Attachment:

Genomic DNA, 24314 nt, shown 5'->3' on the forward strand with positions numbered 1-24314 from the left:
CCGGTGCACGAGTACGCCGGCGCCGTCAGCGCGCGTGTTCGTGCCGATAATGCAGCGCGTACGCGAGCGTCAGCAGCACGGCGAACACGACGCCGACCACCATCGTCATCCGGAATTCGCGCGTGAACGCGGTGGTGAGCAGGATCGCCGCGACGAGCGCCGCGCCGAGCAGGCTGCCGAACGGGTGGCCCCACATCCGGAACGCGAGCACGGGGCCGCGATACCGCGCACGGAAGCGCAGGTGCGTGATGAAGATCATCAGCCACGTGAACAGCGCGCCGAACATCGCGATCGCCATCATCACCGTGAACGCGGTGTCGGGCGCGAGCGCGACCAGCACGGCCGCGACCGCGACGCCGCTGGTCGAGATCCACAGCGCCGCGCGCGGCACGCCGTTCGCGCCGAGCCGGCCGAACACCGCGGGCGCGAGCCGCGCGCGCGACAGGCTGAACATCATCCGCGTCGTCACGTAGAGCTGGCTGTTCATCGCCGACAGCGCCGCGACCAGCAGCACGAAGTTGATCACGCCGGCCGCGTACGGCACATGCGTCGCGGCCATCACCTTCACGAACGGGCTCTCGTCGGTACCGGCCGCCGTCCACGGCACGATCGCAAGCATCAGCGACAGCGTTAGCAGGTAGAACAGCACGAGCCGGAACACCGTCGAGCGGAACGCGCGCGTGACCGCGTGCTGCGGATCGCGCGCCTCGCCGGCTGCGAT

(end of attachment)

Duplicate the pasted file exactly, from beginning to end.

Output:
Genomic DNA, 24314 nt, shown 5'->3' on the forward strand with positions numbered 1-24314 from the left:
CCGGTGCACGAGTACGCCGGCGCCGTCAGCGCGCGTGTTCGTGCCGATAATGCAGCGCGTACGCGAGCGTCAGCAGCACGGCGAACACGACGCCGACCACCATCGTCATCCGGAATTCGCGCGTGAACGCGGTGGTGAGCAGGATCGCCGCGACGAGCGCCGCGCCGAGCAGGCTGCCGAACGGGTGGCCCCACATCCGGAACGCGAGCACGGGGCCGCGATACCGCGCACGGAAGCGCAGGTGCGTGATGAAGATCATCAGCCACGTGAACAGCGCGCCGAACATCGCGATCGCCATCATCACCGTGAACGCGGTGTCGGGCGCGAGCGCGACCAGCACGGCCGCGACCGCGACGCCGCTGGTCGAGATCCACAGCGCCGCGCGCGGCACGCCGTTCGCGCCGAGCCGGCCGAACACCGCGGGCGCGAGCCGCGCGCGCGACAGGCTGAACATCATCCGCGTCGTCACGTAGAGCTGGCTGTTCATCGCCGACAGCGCCGCGACCAGCAGCACGAAGTTGATCACGCCGGCCGCGTACGGCACATGCGTCGCGGCCATCACCTTCACGAACGGGCTCTCGTCGGTACCGGCCGCCGTCCACGGCACGATCGCAAGCATCAGCGACAGCGTTAGCAGGTAGAACAGCACGAGCCGGAACACCGTCGAGCGGAACGCGCGCGTGACCGCGTGCTGCGGATCGCGCGCCTCGCCGGCTGCGAT